John A. Lincoln, M.D., Ph.D.
Assistant Professor of Neurology
- Patient Appointments: 832-325-7080
- Assistant: 713-500-7029
- Fax: 713-500-7040
- E-mail: John.A.Lincoln@uth.tmc.edu
Education and Training
- B.S., Texas A&M University, College Station, Texas
- M.S., Ph.D., Texas Tech University, Lubbock, Texas
- M.D., Texas Tech University Health Sciences Center, Lubbock, Texas
- Internship, Texas Tech University Health Sciences Center, Lubbock Texas
- Neurology Residency, The University of Texas Health Science Center at Houston, Houston, Texas
- Research and Clinical Neuroimmunology Fellowship, University of Medicine and Dentistry of New Jersey, Newark, New Jersey
- American Board of Psychiatry and Neurology in Neurology
- Multiple Sclerosis (MS)
- Immune-mediated Neurological Disorders
- Neurodegenerative processes in MS
- Magnetic Resonance Imaging in MS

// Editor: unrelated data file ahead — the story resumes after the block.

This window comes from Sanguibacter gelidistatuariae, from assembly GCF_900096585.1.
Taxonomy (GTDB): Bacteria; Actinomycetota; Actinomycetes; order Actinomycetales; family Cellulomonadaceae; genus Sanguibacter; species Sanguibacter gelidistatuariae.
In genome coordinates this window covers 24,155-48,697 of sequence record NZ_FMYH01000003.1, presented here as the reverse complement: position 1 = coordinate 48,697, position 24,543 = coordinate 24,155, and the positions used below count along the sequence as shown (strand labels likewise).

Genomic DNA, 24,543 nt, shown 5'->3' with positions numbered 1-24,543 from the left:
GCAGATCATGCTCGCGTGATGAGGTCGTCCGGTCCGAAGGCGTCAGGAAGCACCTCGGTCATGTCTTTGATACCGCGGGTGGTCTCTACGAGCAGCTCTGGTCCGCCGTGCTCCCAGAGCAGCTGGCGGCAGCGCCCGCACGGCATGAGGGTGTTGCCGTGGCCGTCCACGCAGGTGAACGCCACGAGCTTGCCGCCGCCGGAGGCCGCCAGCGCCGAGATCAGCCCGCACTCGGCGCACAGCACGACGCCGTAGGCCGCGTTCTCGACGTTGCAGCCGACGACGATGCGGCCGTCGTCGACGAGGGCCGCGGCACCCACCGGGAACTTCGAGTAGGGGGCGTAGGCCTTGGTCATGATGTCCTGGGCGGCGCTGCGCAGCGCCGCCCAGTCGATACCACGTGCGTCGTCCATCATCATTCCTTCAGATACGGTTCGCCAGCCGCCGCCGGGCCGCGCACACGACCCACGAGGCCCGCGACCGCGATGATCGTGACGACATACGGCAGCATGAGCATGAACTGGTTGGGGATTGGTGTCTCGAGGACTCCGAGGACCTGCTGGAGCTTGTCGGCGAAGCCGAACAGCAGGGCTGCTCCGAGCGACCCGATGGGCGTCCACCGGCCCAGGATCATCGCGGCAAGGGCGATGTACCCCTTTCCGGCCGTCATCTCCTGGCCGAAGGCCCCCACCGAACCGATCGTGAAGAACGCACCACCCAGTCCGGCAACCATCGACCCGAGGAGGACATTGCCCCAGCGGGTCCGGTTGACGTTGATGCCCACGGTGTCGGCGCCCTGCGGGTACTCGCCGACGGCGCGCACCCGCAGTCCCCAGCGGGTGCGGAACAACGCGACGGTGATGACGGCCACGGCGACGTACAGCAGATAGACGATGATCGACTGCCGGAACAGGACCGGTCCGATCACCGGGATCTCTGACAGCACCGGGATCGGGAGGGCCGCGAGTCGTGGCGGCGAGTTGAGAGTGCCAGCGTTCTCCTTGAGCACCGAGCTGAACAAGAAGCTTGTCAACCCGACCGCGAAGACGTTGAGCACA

John A. Lincoln, M.D., Ph.D., recently joined the Multiple Sclerosis research group at UTHealth. He is also involved with the Magnetic Resonance Imaging Analysis Center at the Medical School.
Dr. Lincoln graduated in 1992 from Texas A&M University with a Bachelor of Science degree in Genetics. By 1998, he obtained a Masterís degree in Microbiology and a Doctorate of Philosophy in Immunology from Texas Tech University, where his research focused on the role of macrophages in innate immunity. He obtained his Doctorate of Medicine in 2002 from Texas Tech University Health Sciences Center and completed an Internal Medicine internship. Following a residency in Neurology at The University of Texas Health Science Center at Houston, Dr. Lincoln completed a Neuroimmunology fellowship at the University of Medicine and Dentistry of New Jersey (UMDNJ). In 2008 he joined the faculty at UMDNJ as both a clinician and researcher. While in Newark, his research focused on the potential viral etiologies of Multiple Sclerosis (MS) and in evaluating a new animal model of virally-mediated demyelination.
Dr. Lincoln has published articles related to the etiology, immunology, and clinical profiles seen in MS and is currently interested in evaluating the role of neurodegeneration in disease.